We see how this feast became the foundation of the early church in Acts 2:44-47:
All who believed were together and had all things in common; they would sell their possessions and goods and distribute the proceeds to all, as any had need. Day by day, as they spent much time together in the temple, they broke bread at home and ate their food with glad and generous hearts, praising God and having the goodwill of all the people. And day by day, the Lord added to their number those who were being saved.

The early church lived in radical hospitality and generosity. They refused to make someone else’s hunger the other’s problem or even just God’s problem. No, it’s our problem. It’s my problem. It’s your problem. “You give them something to eat.”

In the contemporary church, we face the same temptation as the disciples. Some of want to make the needs of others’ God’s problem. We think God should be the one to swoop in and save in a miraculous act. Until then, there’s nothing we can do. Some of us think it’s up to others. It’s a “God helps those who help themselves” kind of attitude. Some of us are afraid that eating with someone outside of our group is going to make us a little dirty. We are more concerned with keeping ourselves clean than with feeding the hungry.

But none of these are an option in this text. Jesus looks directly at us and says, “You give them something to eat.”

This generosity and commitment to a feast for all is the heart of our faith. We see it throughout Scripture as God asks those who think they have nothing to give what they have. Moses in front of the burning bush didn’t want to go back to Egypt and make the Israelites’ oppression his problem. Gideon didn’t think he had the courage to lead God’s people in battle. David was the youngest and smallest son. He wasn’t supposed to be king. Zaccheus had been a tax collector, cheating others out of their money. Paul was persecuting the church. But God said to each of them, “You give them something to eat.” Bring what you have to me and I will bless it. It is enough.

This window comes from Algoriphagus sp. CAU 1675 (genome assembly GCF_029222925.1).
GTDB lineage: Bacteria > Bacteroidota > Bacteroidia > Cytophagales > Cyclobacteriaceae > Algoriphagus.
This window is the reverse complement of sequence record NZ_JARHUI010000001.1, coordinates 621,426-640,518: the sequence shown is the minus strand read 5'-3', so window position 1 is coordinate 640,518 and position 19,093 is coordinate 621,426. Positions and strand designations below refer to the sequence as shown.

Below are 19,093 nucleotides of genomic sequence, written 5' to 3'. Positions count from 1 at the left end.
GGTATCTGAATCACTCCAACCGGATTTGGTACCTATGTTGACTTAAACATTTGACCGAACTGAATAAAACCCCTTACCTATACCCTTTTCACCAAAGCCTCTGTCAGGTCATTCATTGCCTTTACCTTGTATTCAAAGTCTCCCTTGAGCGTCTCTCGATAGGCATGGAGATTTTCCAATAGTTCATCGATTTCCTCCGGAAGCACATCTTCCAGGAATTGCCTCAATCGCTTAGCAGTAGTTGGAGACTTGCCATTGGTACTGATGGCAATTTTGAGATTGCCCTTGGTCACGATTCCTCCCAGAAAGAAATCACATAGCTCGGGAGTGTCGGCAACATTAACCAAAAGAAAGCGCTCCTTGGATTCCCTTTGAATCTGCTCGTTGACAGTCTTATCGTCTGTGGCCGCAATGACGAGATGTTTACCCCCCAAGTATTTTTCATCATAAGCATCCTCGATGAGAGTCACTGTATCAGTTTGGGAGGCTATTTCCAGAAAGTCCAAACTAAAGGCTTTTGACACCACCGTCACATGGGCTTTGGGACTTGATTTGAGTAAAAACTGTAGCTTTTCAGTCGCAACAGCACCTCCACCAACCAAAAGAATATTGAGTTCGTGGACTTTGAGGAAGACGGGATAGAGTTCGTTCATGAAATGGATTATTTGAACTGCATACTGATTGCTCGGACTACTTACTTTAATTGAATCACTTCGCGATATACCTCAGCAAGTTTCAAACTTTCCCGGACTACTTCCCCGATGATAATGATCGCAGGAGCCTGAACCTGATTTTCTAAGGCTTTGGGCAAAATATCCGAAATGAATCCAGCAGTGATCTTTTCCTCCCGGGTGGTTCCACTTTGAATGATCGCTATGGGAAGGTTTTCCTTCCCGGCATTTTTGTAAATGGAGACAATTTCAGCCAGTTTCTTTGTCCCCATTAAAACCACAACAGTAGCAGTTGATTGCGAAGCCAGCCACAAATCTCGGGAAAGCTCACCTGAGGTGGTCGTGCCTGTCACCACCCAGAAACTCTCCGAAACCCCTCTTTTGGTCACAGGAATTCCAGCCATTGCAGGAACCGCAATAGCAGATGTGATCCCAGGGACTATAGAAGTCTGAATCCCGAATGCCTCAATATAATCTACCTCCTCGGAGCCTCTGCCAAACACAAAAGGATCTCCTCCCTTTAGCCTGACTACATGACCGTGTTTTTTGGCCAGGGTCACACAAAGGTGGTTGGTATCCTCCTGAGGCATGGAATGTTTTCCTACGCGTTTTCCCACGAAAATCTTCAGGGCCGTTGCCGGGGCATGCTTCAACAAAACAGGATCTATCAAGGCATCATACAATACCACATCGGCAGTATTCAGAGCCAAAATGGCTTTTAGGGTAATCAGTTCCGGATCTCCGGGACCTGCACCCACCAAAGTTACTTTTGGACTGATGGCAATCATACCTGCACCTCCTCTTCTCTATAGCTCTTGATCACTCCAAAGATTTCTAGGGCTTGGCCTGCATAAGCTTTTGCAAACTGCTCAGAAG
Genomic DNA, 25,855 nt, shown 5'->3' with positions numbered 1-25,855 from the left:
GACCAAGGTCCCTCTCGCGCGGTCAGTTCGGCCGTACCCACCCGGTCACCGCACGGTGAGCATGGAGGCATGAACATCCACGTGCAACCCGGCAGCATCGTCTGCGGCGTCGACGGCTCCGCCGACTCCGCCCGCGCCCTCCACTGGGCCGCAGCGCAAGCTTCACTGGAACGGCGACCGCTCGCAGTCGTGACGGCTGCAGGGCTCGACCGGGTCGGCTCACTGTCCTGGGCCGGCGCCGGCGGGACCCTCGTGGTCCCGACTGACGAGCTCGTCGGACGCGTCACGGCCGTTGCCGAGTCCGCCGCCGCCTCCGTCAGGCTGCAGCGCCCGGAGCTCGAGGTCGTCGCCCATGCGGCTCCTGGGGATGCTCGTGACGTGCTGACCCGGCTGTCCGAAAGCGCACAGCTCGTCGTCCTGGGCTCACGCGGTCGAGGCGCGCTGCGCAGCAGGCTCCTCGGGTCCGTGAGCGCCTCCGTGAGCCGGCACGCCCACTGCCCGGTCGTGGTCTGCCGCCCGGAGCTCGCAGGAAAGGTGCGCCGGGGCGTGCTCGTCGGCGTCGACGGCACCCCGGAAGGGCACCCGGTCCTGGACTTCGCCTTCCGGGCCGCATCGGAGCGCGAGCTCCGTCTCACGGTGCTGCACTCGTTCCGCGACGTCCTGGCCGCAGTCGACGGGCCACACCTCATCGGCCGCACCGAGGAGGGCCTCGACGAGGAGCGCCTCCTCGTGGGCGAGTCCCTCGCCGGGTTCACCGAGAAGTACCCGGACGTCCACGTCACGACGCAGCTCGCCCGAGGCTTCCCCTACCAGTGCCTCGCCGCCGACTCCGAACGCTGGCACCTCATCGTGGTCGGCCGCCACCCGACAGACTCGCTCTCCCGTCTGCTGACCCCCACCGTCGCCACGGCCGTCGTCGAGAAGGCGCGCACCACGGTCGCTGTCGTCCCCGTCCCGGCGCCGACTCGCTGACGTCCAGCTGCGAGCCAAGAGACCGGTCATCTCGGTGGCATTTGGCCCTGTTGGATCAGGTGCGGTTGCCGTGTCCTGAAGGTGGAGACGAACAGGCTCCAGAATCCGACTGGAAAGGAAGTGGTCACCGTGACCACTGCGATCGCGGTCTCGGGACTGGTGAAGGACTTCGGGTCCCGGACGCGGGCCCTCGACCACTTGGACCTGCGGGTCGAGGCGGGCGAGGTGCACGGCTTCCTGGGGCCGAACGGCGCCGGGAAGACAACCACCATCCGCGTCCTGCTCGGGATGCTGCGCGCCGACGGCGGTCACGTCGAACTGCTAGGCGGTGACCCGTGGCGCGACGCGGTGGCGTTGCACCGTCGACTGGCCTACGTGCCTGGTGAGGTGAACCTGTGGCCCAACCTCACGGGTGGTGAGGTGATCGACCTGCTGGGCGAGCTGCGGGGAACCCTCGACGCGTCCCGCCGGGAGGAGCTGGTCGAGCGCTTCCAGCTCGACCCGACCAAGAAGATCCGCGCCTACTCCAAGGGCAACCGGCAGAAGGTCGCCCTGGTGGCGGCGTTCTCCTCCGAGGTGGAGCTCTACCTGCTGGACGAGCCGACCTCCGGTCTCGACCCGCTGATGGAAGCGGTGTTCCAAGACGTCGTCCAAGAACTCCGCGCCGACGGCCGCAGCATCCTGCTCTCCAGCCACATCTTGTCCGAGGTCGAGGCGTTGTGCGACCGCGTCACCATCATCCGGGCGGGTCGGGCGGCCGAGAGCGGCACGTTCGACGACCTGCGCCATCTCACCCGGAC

Like Jesus and his disciples, we are often tired, hungry, sad and afraid. We are nervous about what norms we might break if we live generously. It is in those places that Jesus asks us to give what we have even when it feels like nothing. This is very gritty but it is the consistent call of Scripture and the witness of holy women and men throughout history bear witness to the power of this generosity.

“You give them something to eat.”

Victor Frankl who survived a concentration camp writes a very poignant story that sweeps away all our reservations:
We who lived in concentration camps can remember the men who walked through the huts comforting others, giving away their last piece of bread. They may have been few in number… but they offer sufficient proof that everything can be taken from a man but one thing: the last of his freedoms–to choose one’s attitude in any given set of circumstances, to choose one’ own way. (Linn, Sleeping with Bread, 44).

“You give them something to eat.”

Jesus knew his disciples did have something. They did have the power to choose to give the little they ad. I believe that when the church begins to live like this, when we take what we have and give it to Jesus, God does bless. The world’s literal hunger for food and its spiritual hunger for meaning and for love begin to be filled. We begin to see the ancient prophet Isaiah’s words come to pass.

Is not this the fast that I choose:
to loose the bonds of injustice,
to undo the thongs of the yoke,
to let the oppressed go free,
and to break every yoke?
Is it not to share your bread with the hungry,
and bring the homeless poor into your house;
when you see the naked, to cover them,
and not to hide yourself from your own kin?
Then your light shall break forth like the dawn,
and your healing shall spring up quickly;
your vindicator shall go before you,
the glory of the LORD shall be your rear guard.
Then you shall call, and the LORD will answer;
you shall cry for help, and he will say, Here I am.
(Isaiah 58:6-9)

Imagine how the disciples felt when they saw what they had given – what they said was “nothing” – was multiplied and fed a crowd. Just like Isaiah said, when we give, we find healing and blessing, not to the exclusion of others but along with them.s